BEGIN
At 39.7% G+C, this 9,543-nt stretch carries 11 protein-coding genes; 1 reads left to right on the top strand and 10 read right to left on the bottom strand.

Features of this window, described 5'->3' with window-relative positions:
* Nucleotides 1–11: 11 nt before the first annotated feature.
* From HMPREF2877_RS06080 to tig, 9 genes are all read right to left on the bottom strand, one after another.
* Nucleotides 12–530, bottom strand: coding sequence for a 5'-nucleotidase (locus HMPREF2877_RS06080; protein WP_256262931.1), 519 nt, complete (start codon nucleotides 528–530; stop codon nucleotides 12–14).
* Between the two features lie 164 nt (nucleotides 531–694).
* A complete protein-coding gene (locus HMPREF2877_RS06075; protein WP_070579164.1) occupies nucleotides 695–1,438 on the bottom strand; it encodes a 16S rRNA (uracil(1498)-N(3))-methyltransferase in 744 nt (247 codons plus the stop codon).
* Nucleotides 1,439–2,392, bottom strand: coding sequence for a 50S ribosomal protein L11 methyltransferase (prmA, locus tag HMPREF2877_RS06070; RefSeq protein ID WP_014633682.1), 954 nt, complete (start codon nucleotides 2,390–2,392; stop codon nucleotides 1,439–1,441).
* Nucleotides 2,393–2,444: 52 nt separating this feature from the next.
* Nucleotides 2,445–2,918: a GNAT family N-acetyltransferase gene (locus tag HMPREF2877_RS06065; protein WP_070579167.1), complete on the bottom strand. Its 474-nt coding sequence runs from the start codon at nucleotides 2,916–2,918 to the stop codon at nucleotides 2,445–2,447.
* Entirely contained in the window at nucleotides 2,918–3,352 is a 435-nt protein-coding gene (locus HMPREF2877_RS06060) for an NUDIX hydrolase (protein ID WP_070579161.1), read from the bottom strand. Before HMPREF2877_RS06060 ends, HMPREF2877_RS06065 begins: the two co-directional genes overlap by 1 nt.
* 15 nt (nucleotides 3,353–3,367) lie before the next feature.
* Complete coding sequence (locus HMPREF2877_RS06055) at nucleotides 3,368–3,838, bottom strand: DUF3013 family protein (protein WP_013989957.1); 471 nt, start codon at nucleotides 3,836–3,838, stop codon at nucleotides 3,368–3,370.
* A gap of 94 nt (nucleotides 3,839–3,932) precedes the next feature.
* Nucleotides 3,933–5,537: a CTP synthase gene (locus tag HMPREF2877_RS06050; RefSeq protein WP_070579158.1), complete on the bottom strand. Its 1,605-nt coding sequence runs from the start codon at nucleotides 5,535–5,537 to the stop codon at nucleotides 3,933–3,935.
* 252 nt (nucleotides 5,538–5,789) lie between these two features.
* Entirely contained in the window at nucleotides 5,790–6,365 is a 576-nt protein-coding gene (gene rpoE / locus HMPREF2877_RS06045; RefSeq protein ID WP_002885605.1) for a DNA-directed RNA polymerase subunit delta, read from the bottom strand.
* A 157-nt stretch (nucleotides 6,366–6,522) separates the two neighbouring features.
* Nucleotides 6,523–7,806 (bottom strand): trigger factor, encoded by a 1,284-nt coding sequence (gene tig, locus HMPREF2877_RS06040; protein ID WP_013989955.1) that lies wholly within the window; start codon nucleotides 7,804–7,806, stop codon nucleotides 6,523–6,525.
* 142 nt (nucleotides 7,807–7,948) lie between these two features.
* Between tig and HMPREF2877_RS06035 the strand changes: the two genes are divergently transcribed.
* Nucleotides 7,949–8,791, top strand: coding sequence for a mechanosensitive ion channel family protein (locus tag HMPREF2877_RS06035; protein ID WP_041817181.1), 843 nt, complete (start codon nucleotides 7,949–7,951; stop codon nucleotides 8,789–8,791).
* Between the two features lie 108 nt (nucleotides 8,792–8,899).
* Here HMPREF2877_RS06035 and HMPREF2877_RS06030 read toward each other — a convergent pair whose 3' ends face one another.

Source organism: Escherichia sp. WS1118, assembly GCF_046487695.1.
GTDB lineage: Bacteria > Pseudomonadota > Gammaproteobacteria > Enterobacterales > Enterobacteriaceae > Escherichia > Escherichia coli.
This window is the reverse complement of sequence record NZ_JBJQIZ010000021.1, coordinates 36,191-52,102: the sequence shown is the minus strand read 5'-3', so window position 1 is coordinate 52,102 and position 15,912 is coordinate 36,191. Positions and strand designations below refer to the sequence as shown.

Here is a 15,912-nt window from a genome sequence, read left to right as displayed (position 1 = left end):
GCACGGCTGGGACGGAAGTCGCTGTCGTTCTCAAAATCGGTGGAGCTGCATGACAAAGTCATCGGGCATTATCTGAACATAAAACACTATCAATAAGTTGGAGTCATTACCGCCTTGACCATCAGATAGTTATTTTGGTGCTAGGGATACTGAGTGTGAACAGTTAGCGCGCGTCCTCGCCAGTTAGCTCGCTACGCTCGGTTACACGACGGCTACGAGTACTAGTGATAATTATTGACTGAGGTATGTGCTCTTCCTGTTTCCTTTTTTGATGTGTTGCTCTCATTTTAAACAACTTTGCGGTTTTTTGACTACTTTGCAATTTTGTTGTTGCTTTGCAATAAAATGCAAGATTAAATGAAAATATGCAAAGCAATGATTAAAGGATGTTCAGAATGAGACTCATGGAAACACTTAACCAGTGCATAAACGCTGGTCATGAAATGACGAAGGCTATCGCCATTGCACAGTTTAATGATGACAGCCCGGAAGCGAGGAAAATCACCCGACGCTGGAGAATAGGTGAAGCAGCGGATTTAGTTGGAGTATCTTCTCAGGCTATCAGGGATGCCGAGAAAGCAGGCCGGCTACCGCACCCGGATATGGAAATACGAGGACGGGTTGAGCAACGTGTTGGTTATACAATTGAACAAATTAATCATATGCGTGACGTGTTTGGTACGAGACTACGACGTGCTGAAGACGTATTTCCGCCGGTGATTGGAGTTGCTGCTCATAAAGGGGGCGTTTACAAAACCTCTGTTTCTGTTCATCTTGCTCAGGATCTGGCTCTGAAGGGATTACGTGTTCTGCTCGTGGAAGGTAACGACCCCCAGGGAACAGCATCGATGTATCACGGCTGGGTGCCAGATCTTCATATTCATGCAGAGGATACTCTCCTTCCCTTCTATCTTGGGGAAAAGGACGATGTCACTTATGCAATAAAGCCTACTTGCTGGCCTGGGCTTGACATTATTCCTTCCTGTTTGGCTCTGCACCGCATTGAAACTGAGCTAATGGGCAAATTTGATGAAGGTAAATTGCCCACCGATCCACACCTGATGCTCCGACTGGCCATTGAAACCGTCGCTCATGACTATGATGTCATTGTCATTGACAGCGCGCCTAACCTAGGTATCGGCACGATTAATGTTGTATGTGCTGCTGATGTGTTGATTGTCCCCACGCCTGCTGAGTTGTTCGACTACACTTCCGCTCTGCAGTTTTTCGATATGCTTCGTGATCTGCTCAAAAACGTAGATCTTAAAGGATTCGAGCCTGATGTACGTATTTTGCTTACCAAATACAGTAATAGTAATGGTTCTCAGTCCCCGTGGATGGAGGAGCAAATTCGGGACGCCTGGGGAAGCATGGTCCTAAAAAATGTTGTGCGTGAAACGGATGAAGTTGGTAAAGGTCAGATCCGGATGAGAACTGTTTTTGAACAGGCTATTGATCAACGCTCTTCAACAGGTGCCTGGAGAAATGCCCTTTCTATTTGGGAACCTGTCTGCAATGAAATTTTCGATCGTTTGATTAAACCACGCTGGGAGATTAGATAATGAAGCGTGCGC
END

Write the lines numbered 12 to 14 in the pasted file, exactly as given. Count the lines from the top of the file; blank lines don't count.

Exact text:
* 15 nt (nucleotides 3,353–3,367) lie before the next feature.
* Complete coding sequence (locus HMPREF2877_RS06055) at nucleotides 3,368–3,838, bottom strand: DUF3013 family protein (protein WP_013989957.1); 471 nt, start codon at nucleotides 3,836–3,838, stop codon at nucleotides 3,368–3,370.
* A gap of 94 nt (nucleotides 3,839–3,932) precedes the next feature.